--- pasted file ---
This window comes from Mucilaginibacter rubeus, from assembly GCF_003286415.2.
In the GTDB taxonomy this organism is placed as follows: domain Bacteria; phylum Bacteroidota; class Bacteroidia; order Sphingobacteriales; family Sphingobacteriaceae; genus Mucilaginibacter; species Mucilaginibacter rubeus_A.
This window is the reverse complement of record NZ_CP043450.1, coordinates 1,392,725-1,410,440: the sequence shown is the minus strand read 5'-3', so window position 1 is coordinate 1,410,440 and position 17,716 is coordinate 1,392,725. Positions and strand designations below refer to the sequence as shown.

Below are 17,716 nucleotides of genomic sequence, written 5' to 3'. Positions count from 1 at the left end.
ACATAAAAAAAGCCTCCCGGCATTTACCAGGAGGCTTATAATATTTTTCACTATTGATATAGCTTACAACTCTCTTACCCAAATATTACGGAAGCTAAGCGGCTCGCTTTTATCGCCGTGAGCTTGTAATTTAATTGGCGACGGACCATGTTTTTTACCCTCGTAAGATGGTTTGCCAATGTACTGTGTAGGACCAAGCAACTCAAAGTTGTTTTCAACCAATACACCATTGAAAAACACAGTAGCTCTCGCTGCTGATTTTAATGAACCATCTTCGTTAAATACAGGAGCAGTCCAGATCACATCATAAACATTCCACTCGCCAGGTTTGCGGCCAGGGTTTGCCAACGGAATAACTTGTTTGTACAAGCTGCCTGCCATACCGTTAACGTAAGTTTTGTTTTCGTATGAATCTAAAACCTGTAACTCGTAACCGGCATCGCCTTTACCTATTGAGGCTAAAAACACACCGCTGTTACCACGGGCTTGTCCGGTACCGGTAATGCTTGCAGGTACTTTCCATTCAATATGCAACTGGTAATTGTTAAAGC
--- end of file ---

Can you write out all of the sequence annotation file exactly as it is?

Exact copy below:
This window comes from Mucilaginibacter rubeus, from assembly GCF_003286415.2.
In the GTDB taxonomy this organism is placed as follows: domain Bacteria; phylum Bacteroidota; class Bacteroidia; order Sphingobacteriales; family Sphingobacteriaceae; genus Mucilaginibacter; species Mucilaginibacter rubeus_A.
This window is the reverse complement of record NZ_CP043450.1, coordinates 1,392,725-1,410,440: the sequence shown is the minus strand read 5'-3', so window position 1 is coordinate 1,410,440 and position 17,716 is coordinate 1,392,725. Positions and strand designations below refer to the sequence as shown.

Below are 17,716 nucleotides of genomic sequence, written 5' to 3'. Positions count from 1 at the left end.
ACATAAAAAAAGCCTCCCGGCATTTACCAGGAGGCTTATAATATTTTTCACTATTGATATAGCTTACAACTCTCTTACCCAAATATTACGGAAGCTAAGCGGCTCGCTTTTATCGCCGTGAGCTTGTAATTTAATTGGCGACGGACCATGTTTTTTACCCTCGTAAGATGGTTTGCCAATGTACTGTGTAGGACCAAGCAACTCAAAGTTGTTTTCAACCAATACACCATTGAAAAACACAGTAGCTCTCGCTGCTGATTTTAATGAACCATCTTCGTTAAATACAGGAGCAGTCCAGATCACATCATAAACATTCCACTCGCCAGGTTTGCGGCCAGGGTTTGCCAACGGAATAACTTGTTTGTACAAGCTGCCTGCCATACCGTTAACGTAAGTTTTGTTTTCGTATGAATCTAAAACCTGTAACTCGTAACCGGCATCGCCTTTACCTATTGAGGCTAAAAACACACCGCTGTTACCACGGGCTTGTCCGGTACCGGTAATGCTTGCAGGTACTTTCCATTCAATATGCAACTGGTAATTGTTAAAGC